The call for a climate emergency declaration is at the same time a call for a new generation of honest politicians who – similar to what Churchill did when he mobilised his countrymen 70 years ago to take up the terribly inconvenient battle against Hitler – dare to look the climate emergency in the eye, unify the Parliament around the emergency declaration and the launch of a historic, massive effort to transform our society, and eventually the entire world, into a zero carbon civilisation.

In 1962, American President John F. Kennedy gave his famous Moon Speech, written by his legendary speechwriter Ted Sorensen. Now we need an Earth Speech. We need many of them. The first one could just as well be given here in Australia as well as anywhere on this planet.

Leonardo DiCaprio has a new documentary film coming up, ‘Before the Flood’, which seems to carry much of the same message. Watch his two minute trailer here:

The Oscar-winning actor and environmentalist has spent the past three years asking a wide variety of people around the world about climate change. His collection of interviews in the film – ranging from Barack Obama and the Pope through to Elon Musk and Piers Sellars – cover the science, impacts, vested interests, politics and possible solutions.

« Review: 7 key scenes in Leonardo DiCaprio’s climate film Before the Flood



» Read more about the Australian Climate Emergency Declaration and petition on

» Download a Climate Emergency Action Plan as PDF documentPowerpoint document

» Tips if you would like to organise a meeting or help promote the petition

This blogpost has talked a lot about ‘politicians’ – but it must be emphasised that luckily not all politicians are the same. In Australia, in particular The Greens stand out as one party which has recognised – and suggests policies to respond to – the climate emergency. Some members of the Labor and Liberal parties we have talked to do recognise the climate emergency off the record, but they refuse to make any public statements about it. This is what needs to change. Apart from the lobbyism from the fossil fuel industry, there is no reason why protecting our climate should not be a Labor and a Coalition objective just as well.

Australian climate science guidance

Learn about observed climate change over Australia, projections for regions, datasets, journal papers and other climate science on CSIRO’s official website about climate change in Australia:


“If we do not plan, now, to limit carbon emissions beyond this century, we will foolishly raise the oceans dramatically for thousands of years. (…) We are doing ourselves a dreadful disservice by consistently framing 2100 as essentially the last, final year of impacts. We’re thinking in a blinkered way decades out, while our foot is pressing hard on a warming accelerator that has serious impacts centuries out. (…) 2100 shouldn’t be regarded as a terminal year. To do so is folly, a fallacy in thinking. Life goes on, people do not end there, and seas will not suddenly halt their rise then.”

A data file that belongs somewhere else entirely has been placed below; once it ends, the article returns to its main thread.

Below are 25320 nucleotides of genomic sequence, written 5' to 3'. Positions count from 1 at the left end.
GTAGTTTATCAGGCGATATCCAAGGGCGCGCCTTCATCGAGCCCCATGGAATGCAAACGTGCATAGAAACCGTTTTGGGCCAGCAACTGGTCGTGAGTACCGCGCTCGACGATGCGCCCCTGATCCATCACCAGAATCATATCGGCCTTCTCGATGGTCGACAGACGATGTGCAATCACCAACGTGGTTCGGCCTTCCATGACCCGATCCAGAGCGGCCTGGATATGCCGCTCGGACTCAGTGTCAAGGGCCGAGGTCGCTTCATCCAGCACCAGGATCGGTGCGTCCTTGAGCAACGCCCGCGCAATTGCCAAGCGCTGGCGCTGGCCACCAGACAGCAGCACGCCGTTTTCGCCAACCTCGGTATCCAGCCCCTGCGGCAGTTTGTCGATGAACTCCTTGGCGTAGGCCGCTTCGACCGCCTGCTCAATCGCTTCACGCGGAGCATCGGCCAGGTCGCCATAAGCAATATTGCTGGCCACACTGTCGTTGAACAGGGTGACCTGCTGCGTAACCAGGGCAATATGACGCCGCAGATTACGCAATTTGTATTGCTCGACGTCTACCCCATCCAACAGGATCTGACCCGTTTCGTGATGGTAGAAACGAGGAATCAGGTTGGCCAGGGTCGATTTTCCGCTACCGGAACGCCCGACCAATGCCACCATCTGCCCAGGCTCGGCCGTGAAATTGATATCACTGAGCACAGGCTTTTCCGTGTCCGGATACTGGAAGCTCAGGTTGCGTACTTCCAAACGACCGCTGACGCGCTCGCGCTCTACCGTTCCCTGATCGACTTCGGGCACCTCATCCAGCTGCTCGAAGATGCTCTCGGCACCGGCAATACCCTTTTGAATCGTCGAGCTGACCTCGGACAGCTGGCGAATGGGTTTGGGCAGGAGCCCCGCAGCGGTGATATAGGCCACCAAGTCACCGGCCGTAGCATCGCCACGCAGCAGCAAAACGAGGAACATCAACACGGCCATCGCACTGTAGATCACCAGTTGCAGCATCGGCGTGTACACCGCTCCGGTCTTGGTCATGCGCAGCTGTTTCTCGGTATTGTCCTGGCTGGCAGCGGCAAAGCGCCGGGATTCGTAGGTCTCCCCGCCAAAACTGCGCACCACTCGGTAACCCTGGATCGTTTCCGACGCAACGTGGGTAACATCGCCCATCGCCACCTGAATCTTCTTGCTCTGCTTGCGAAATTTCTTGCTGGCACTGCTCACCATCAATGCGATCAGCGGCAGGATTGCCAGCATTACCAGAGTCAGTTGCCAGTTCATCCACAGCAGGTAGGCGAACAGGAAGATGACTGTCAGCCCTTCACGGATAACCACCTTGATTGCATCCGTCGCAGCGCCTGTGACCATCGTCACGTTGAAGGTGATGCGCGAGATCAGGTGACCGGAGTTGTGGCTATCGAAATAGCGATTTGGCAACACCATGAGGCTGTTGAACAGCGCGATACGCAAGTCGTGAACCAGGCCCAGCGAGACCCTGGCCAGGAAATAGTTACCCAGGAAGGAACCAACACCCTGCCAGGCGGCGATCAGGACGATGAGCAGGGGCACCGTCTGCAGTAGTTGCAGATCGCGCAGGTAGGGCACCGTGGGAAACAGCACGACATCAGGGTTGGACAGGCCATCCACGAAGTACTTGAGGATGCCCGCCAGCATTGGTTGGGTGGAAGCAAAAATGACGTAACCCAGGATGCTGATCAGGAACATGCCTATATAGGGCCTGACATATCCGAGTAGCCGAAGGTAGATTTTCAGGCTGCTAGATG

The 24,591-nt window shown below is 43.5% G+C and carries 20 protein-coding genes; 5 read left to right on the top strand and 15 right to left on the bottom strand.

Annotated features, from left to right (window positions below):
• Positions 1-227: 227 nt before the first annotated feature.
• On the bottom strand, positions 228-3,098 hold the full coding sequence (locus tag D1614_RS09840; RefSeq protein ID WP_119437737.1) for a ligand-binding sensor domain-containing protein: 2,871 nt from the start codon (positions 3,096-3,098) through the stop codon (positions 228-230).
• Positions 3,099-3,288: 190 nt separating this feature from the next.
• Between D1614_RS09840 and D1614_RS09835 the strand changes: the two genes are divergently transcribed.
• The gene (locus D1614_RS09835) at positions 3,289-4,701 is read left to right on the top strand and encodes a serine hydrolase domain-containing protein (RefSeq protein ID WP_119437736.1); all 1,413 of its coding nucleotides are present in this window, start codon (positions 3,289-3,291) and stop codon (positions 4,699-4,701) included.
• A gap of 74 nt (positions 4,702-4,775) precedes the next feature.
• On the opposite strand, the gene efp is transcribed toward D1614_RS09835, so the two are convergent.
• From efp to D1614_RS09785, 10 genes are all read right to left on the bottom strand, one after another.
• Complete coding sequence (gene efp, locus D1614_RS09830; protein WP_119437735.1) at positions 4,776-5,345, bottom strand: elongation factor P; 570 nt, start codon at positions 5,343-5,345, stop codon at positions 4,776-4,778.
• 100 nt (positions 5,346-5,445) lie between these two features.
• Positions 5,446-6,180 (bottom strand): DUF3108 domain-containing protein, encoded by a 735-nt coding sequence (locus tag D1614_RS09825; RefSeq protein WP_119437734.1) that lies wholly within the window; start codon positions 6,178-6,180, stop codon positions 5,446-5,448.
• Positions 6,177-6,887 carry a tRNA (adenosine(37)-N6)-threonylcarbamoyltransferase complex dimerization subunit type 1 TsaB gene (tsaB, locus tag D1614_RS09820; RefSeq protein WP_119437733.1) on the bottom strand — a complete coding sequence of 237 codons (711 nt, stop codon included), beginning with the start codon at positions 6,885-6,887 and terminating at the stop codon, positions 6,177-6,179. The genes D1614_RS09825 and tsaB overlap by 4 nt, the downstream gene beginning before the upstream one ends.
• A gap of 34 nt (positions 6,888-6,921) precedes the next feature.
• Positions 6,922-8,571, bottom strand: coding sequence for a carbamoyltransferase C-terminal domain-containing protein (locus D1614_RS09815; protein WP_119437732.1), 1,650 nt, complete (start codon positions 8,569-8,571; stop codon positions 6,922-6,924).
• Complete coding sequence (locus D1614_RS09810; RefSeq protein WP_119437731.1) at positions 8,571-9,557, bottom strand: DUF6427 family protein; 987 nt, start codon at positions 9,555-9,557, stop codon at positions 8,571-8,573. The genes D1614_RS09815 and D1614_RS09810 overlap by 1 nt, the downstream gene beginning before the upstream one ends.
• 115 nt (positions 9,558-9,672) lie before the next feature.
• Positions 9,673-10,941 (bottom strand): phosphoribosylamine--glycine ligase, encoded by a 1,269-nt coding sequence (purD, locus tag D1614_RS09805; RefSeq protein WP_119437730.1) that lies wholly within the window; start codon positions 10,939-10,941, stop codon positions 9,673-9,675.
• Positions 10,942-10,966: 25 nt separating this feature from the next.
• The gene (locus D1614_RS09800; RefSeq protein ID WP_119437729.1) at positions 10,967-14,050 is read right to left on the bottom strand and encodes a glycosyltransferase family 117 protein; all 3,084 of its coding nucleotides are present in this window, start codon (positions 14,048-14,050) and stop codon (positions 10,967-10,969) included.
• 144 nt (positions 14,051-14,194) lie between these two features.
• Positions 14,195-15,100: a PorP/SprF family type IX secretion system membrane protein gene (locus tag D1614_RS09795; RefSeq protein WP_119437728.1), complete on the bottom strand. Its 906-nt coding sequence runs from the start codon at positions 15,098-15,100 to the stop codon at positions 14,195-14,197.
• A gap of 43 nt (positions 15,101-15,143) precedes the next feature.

» Scientific American Blog – 19 October 2016:
Exposed: The Climate Fallacy of 2100

More information

» Council on Foreign Relations – 29 June 2016:
A Conversation with the Director of the CIA

» The Siberian Times – 14 June 2016:
Weather turns tropical across Siberia as abnormal summer heat roasts six regions

» The Independent – 4 June 2016:
Arctic could become ice-free for first time in more than 100,000 years, claims leading scientist

» Scientific American / Climate Central – 14 January 2016:
Warming May Mean Major Thaw for Alaskan Permafrost
Continued warming is melting down frozen ground, surprising scientists

» TED – 2007:
A critical look at geoengineering against climate change


The current climate situation

“This year, on current trends, will be the hottest year ever measured. The previous record was set in 2015; the one before in 2014. Fifteen of the 16 warmest years have occurred in the 21st century. Each of the past 14 months has beaten the global monthly temperature record. But you can still hear people repeating the old claim, first proposed by fossil fuel lobbyists, that global warming stopped in 1998.


Arctic sea ice covered a smaller area last winter than in any winter since records began. In Siberia, an anthrax outbreak is raging through the human and reindeer populations because infected corpses locked in permafrost since the last epidemic in 1941 have thawed. India has been hammered by cycles of drought and flood, as withering heat parches the soil and torches glaciers in the Himalayas. Southern and eastern Africa have been pitched into humanitarian emergencies by drought. Wildfires storm across America; coral reefs around the world are bleaching and dying.”
George Monbiot


“The Arctic is warming twice as quickly as the global average. Sea ice cover in the Arctic has undergone a widely reported decline in recent decades with sea ice extent reducing by around 12% per decade since the satellite record began in 1979.”


» Washington Post – 20 September 2016:
Scientists may have solved a key riddle about Antarctica — and you’re not going to like the answer

» NASA – 15 September 2016:
Arctic Sea Ice Annual Minimum Ties Second Lowest on Record

» – 23 May 2016:
Why CO2 ‘Air Capture’ Could Be Key to Slowing Global Warming
“…as emissions keep soaring, Lackner says in a Yale Environment 360 interview that “air capture” approaches may be our last best hope.”

» Washington Post – 26 February 2016: